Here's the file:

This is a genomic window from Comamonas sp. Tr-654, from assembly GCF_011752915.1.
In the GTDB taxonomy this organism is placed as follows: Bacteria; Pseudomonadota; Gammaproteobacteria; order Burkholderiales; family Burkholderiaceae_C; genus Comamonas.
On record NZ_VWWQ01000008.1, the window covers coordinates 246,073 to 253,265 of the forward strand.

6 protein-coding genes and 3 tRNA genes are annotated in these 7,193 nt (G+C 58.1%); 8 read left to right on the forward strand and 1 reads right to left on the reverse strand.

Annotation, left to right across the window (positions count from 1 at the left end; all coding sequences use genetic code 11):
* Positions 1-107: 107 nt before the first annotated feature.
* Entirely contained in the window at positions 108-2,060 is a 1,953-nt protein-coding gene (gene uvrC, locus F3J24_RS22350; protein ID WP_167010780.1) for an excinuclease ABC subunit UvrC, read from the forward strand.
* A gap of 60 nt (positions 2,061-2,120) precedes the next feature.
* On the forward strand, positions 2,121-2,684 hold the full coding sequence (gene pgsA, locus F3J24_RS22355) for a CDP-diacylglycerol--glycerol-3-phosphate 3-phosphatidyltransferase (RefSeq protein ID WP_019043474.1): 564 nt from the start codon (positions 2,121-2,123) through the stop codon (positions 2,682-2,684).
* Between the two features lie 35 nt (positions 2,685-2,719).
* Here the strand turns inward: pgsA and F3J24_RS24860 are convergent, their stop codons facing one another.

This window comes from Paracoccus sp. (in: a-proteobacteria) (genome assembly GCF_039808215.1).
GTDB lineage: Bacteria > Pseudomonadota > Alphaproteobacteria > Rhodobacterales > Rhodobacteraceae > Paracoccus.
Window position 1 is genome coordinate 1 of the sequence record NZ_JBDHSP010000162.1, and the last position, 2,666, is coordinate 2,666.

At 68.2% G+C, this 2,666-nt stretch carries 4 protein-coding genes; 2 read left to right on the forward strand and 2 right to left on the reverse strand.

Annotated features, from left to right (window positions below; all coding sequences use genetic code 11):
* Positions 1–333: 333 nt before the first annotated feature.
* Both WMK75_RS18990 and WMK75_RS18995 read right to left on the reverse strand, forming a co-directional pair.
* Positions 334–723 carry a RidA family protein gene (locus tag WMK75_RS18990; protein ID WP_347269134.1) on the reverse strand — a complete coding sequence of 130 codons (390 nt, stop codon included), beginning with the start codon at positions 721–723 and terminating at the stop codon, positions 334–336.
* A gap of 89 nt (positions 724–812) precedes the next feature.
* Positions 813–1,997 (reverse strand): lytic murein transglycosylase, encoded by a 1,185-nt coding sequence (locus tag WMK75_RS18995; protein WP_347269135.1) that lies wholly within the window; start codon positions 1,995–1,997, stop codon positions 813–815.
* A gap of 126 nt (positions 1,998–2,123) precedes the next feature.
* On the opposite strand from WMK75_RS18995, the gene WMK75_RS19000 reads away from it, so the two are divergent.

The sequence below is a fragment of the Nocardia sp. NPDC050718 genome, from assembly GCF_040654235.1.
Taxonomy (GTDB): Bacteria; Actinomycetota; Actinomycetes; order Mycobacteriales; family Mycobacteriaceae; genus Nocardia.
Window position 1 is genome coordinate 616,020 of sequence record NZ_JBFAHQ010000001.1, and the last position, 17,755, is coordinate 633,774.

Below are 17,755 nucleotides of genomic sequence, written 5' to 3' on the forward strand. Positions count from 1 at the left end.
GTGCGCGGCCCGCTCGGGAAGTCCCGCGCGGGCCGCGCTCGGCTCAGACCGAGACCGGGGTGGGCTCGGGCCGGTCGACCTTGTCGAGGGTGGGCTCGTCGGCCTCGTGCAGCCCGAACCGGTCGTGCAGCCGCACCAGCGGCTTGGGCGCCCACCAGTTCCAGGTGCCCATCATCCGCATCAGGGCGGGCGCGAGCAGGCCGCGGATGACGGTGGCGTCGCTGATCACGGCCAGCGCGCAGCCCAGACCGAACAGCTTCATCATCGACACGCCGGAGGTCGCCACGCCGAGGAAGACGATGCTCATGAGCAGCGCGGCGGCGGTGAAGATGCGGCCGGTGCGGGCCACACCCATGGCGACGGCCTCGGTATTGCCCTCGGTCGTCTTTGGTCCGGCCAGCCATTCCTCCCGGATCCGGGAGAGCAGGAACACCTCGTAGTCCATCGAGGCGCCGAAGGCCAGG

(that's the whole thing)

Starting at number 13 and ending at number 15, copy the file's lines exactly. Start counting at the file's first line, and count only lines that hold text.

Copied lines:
GTDB lineage: Bacteria > Pseudomonadota > Alphaproteobacteria > Rhodobacterales > Rhodobacteraceae > Paracoccus.
Window position 1 is genome coordinate 1 of the sequence record NZ_JBDHSP010000162.1, and the last position, 2,666, is coordinate 2,666.

At 68.2% G+C, this 2,666-nt stretch carries 4 protein-coding genes; 2 read left to right on the forward strand and 2 right to left on the reverse strand.